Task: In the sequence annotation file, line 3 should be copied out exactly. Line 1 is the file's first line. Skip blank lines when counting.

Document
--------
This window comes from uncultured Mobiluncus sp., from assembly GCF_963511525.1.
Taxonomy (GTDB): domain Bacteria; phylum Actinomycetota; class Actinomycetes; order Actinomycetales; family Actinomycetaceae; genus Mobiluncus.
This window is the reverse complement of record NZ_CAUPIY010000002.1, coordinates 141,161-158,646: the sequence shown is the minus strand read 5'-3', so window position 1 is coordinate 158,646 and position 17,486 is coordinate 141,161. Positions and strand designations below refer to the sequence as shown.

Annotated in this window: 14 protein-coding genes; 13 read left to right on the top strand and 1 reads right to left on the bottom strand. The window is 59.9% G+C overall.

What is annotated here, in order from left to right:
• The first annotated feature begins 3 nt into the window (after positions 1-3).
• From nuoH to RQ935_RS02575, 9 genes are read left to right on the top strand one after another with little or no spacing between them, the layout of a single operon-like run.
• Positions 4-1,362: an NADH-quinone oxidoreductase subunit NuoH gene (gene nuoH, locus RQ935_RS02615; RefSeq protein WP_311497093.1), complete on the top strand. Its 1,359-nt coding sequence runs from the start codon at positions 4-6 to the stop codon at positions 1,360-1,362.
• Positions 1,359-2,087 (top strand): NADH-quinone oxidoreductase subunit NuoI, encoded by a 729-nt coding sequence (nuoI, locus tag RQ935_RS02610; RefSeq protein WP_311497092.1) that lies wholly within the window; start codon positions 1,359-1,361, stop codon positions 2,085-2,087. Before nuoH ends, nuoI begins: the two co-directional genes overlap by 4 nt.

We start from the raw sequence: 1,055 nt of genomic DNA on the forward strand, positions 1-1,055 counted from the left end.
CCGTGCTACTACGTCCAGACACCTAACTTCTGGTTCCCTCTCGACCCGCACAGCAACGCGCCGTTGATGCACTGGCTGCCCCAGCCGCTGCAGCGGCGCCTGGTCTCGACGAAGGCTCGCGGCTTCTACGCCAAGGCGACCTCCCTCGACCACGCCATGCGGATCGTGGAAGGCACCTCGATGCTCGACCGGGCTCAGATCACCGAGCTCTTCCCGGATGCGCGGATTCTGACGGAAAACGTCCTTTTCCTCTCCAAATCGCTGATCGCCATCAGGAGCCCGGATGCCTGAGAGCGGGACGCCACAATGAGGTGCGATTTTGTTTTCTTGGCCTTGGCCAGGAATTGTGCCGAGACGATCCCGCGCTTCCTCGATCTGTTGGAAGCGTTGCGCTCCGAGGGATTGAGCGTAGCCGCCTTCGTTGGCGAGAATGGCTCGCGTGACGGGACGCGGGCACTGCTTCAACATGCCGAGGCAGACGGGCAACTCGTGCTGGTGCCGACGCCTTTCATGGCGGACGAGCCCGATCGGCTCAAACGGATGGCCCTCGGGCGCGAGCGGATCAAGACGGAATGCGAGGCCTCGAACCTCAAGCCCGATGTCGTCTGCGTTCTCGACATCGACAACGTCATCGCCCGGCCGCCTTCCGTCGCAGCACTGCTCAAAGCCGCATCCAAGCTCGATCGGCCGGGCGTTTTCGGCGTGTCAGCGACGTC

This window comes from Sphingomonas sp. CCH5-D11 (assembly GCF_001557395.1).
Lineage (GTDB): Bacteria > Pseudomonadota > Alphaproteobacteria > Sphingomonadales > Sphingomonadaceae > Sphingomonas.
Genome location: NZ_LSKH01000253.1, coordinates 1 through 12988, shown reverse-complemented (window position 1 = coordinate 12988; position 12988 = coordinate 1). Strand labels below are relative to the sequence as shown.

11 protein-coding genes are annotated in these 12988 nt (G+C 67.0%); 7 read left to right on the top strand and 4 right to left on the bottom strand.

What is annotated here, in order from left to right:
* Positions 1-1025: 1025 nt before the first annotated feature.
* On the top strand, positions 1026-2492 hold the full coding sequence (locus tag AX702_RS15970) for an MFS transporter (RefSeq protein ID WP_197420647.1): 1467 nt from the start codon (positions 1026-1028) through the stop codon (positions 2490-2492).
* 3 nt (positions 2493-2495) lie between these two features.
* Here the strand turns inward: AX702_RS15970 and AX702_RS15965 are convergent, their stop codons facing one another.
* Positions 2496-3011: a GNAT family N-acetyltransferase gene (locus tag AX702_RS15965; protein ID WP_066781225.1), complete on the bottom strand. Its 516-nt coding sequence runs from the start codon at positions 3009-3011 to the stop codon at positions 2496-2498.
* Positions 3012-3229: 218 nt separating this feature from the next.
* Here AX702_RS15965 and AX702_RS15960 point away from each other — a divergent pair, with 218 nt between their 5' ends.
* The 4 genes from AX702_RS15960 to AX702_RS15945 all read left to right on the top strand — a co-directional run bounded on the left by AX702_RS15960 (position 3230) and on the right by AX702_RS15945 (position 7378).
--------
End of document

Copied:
This window is the reverse complement of record NZ_CAUPIY010000002.1, coordinates 141,161-158,646: the sequence shown is the minus strand read 5'-3', so window position 1 is coordinate 158,646 and position 17,486 is coordinate 141,161. Positions and strand designations below refer to the sequence as shown.